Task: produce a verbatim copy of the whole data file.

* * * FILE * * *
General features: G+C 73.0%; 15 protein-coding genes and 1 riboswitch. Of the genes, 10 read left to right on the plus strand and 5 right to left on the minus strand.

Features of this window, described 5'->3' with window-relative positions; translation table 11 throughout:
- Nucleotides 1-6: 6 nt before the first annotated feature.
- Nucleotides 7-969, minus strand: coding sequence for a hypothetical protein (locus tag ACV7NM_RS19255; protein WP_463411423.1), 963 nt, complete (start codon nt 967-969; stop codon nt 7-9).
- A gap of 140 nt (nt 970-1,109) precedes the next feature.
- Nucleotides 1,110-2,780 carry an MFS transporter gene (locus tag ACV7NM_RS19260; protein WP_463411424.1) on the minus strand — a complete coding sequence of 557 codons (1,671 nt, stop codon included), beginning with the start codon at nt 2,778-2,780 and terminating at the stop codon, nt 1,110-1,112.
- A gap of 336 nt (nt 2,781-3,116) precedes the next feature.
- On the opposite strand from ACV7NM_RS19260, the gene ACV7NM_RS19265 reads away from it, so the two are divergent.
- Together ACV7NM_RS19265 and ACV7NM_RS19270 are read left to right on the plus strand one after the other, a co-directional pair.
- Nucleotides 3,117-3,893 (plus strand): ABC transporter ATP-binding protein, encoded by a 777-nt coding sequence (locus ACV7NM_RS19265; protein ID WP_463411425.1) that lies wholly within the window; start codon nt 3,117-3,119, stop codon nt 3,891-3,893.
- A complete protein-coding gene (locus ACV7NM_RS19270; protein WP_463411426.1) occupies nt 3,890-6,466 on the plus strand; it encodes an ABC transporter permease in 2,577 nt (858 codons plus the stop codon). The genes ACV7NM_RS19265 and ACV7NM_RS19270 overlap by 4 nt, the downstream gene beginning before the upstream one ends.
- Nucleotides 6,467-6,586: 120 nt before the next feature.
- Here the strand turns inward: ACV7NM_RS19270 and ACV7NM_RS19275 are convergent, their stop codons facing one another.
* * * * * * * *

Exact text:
General features: G+C 73.0%; 15 protein-coding genes and 1 riboswitch. Of the genes, 10 read left to right on the plus strand and 5 right to left on the minus strand.

Features of this window, described 5'->3' with window-relative positions; translation table 11 throughout:
- Nucleotides 1-6: 6 nt before the first annotated feature.
- Nucleotides 7-969, minus strand: coding sequence for a hypothetical protein (locus tag ACV7NM_RS19255; protein WP_463411423.1), 963 nt, complete (start codon nt 967-969; stop codon nt 7-9).
- A gap of 140 nt (nt 970-1,109) precedes the next feature.
- Nucleotides 1,110-2,780 carry an MFS transporter gene (locus tag ACV7NM_RS19260; protein WP_463411424.1) on the minus strand — a complete coding sequence of 557 codons (1,671 nt, stop codon included), beginning with the start codon at nt 2,778-2,780 and terminating at the stop codon, nt 1,110-1,112.
- A gap of 336 nt (nt 2,781-3,116) precedes the next feature.
- On the opposite strand from ACV7NM_RS19260, the gene ACV7NM_RS19265 reads away from it, so the two are divergent.
- Together ACV7NM_RS19265 and ACV7NM_RS19270 are read left to right on the plus strand one after the other, a co-directional pair.
- Nucleotides 3,117-3,893 (plus strand): ABC transporter ATP-binding protein, encoded by a 777-nt coding sequence (locus ACV7NM_RS19265; protein ID WP_463411425.1) that lies wholly within the window; start codon nt 3,117-3,119, stop codon nt 3,891-3,893.
- A complete protein-coding gene (locus ACV7NM_RS19270; protein WP_463411426.1) occupies nt 3,890-6,466 on the plus strand; it encodes an ABC transporter permease in 2,577 nt (858 codons plus the stop codon). The genes ACV7NM_RS19265 and ACV7NM_RS19270 overlap by 4 nt, the downstream gene beginning before the upstream one ends.
- Nucleotides 6,467-6,586: 120 nt before the next feature.
- Here the strand turns inward: ACV7NM_RS19270 and ACV7NM_RS19275 are convergent, their stop codons facing one another.